Marine biogeochemical cycling and oceanic CO2 uptake simulated by the NUIST Earth System Model version 3 (NESM v3)

Type Article
Date 2020-07
Language English
Author(s) Dai Yifei1, 2, 4, 5, Cao Long3, Wang Bin1, 2, 4, 5
Affiliation(s) 1 : Nanjing Univ Informat Sci & Technol, Earth Syst Modeling Ctr, Minist Educ, Nanjing 210044, Peoples R China.
2 : Nanjing Univ Informat Sci & Technol, Key Lab Meteorol Disaster, Minist Educ, Nanjing 210044, Peoples R China.
3 : Zhejiang Univ, Sch Earth Sci, Key Lab GeoSci Big Data & Deep Resource Zhejiang, Hangzhou 310027, Peoples R China.
4 : Univ Hawaii Manoa, China US Joint Atmosphere Ocean Res Ctr, Honolulu, HI 96822 USA.
5 : Univ Hawaii Manoa, Int Pacific Res Ctr, Honolulu, HI 96822 USA.
Source Geoscientific Model Development (1991-959X) (Copernicus Gesellschaft Mbh), 2020-07 , Vol. 13 , N. 7 , P. 3119-3144
DOI 10.5194/gmd-13-3119-2020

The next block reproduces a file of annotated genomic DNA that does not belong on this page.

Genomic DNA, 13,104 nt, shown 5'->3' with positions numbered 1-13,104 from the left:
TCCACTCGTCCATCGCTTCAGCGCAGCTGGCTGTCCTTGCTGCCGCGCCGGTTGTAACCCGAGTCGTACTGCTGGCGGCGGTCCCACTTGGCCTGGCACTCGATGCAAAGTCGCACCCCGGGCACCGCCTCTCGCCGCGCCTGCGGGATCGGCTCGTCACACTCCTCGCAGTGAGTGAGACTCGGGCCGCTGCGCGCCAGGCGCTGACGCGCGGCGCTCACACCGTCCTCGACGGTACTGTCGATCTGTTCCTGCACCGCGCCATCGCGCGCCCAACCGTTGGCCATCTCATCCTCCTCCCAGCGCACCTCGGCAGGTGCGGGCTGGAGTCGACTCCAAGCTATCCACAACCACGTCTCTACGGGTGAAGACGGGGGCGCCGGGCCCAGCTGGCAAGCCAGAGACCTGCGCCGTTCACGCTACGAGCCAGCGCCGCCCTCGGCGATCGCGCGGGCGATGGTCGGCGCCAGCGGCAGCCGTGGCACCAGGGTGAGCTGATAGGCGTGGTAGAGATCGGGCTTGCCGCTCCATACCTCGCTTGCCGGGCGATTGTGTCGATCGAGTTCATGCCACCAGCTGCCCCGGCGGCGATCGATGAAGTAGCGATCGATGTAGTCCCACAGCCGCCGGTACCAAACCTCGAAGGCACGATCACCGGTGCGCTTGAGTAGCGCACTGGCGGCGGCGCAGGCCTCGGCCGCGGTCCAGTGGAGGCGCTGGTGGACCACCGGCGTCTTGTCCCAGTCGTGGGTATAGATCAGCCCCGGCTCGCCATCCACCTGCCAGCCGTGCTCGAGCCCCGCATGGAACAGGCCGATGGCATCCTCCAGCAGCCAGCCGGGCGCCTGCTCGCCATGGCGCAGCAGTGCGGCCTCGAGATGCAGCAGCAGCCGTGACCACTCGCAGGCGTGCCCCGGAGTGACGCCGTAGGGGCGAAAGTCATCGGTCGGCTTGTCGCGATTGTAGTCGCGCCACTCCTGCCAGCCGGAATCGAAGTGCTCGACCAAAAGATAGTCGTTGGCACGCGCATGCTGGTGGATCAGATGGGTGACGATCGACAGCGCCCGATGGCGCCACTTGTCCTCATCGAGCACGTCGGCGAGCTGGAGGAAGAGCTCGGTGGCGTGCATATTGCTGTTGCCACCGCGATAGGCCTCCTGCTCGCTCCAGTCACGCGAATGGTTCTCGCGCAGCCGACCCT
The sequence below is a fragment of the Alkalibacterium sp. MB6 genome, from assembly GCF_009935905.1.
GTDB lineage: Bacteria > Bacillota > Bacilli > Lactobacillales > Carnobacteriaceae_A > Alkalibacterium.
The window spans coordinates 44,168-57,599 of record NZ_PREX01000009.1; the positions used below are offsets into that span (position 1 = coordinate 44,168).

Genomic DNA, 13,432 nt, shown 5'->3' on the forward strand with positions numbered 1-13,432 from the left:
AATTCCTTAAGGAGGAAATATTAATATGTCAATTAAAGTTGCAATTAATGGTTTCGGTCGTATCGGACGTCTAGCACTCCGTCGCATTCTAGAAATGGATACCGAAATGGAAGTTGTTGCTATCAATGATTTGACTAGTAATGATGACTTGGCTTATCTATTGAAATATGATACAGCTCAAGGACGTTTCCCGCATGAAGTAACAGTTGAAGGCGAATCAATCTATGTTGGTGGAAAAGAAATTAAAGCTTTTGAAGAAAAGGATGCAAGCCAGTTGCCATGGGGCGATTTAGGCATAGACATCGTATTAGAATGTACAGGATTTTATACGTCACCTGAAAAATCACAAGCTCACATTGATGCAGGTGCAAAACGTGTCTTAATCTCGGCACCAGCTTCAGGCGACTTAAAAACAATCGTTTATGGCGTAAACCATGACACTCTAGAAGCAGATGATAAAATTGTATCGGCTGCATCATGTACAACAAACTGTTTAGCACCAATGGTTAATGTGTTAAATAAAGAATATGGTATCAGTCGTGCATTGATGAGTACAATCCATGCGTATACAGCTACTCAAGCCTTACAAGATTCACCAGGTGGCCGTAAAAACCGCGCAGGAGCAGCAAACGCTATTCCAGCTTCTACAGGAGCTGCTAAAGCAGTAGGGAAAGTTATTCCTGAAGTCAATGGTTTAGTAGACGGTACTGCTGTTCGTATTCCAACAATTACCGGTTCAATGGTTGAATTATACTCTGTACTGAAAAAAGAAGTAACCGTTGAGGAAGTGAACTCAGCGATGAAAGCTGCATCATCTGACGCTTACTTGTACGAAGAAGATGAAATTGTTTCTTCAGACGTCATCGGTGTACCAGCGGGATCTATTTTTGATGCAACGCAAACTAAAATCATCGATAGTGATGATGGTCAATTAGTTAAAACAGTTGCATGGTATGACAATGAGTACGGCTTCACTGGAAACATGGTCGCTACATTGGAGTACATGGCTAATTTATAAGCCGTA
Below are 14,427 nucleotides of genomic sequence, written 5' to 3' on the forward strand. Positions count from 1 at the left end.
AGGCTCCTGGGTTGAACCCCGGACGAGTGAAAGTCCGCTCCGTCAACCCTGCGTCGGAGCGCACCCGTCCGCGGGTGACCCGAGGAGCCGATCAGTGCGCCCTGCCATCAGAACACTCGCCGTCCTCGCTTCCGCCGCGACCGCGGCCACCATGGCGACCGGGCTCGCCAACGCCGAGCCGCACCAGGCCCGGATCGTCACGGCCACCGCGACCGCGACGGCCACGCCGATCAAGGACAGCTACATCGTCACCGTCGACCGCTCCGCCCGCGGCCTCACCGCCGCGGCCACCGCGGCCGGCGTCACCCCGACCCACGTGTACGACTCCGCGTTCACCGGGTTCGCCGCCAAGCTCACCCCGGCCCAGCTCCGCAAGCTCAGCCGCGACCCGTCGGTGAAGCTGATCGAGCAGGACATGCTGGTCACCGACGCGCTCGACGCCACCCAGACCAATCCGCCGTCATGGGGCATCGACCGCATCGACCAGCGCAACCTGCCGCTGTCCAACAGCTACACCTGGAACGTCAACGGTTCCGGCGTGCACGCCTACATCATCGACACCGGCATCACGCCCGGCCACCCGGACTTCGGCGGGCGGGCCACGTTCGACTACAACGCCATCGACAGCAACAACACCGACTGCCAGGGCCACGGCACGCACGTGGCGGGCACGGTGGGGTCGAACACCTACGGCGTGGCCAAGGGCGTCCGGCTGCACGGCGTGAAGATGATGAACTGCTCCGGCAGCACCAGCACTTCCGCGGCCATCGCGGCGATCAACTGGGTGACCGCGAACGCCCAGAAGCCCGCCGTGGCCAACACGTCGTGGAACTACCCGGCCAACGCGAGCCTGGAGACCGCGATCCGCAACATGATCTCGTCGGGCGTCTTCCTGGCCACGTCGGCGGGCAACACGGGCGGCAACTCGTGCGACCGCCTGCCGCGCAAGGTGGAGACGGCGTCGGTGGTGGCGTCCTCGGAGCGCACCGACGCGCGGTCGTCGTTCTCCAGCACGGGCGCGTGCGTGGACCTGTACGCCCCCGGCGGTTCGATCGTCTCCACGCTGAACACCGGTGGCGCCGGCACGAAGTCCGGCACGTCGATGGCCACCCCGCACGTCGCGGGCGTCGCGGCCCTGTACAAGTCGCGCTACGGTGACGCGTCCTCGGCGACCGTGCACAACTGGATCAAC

In this study, we evaluate the performance of the Nanjing University of Information Science and Technology (NUIST) Earth System Model version 3 (hereafter NESM v3) in simulating the marine biogeochemical cycle and carbon dioxide (CO2) uptake. Compared with observations, the NESM v3 reproduces the large-scale patterns of biogeochemical fields reasonably well in the upper ocean, including nutrients, alkalinity, dissolved inorganic, chlorophyll, and net primary production. Some discrepancies between model simulations and observations are identified and the possible causes are investigated. In the upper ocean, the simulated biases in biogeochemical fields are mainly associated with shortcomings in the simulated ocean circulation. Weak upwelling in the Indian Ocean suppresses the nutrient entrainment to the upper ocean, thus reducing biological activities and resulting in an underestimation of net primary production and the chlorophyll concentration. In the Pacific and the Southern Ocean, nutrients are overestimated as a result of strong iron limitation and excessive vertical mixing. Alkalinity is also overestimated in highlatitude oceans due to excessive convective mixing. The major discrepancy in biogeochemical fields is that the model overestimates nutrients, alkalinity, and dissolved inorganic carbon in the deep North Pacific, which is caused by the excessive deep ocean remineralization. The model reasonably reproduces present-day oceanic CO2 uptake. Modelsimulated cumulative oceanic CO2 uptake is 149 PgC between 1850 and 2016, which compares well with data-based estimates of 150 +/- 20 PgC. In the 1% yr 1 CO2 increase (1ptCO(2)) experiment, the diagnosed carbon-climate (gamma = -7.9 PgCK(-1)) and carbon-concentration sensitivity parameters (beta = 0.88 PgC ppm(-)) in the NESM v3 are comparable with those in Coupled Model Intercomparison Project phase 5 (CMIP5) models (beta: 0.69 to 0.91 PgC ppm(-;) gamma : - 2.4 to -12:1 PgCK(-)1). The nonlinear interaction between carbonconcentration and carbon-climate sensitivity in the NESM v3 accounts for 10.3% of the total carbon uptake, which is within the range of CMIP5 model results (3.6 %-10.6 %). Overall, the NESM v3 can be employed as a useful modeling tool to investigate large-scale interactions between the ocean carbon cycle and climate change.

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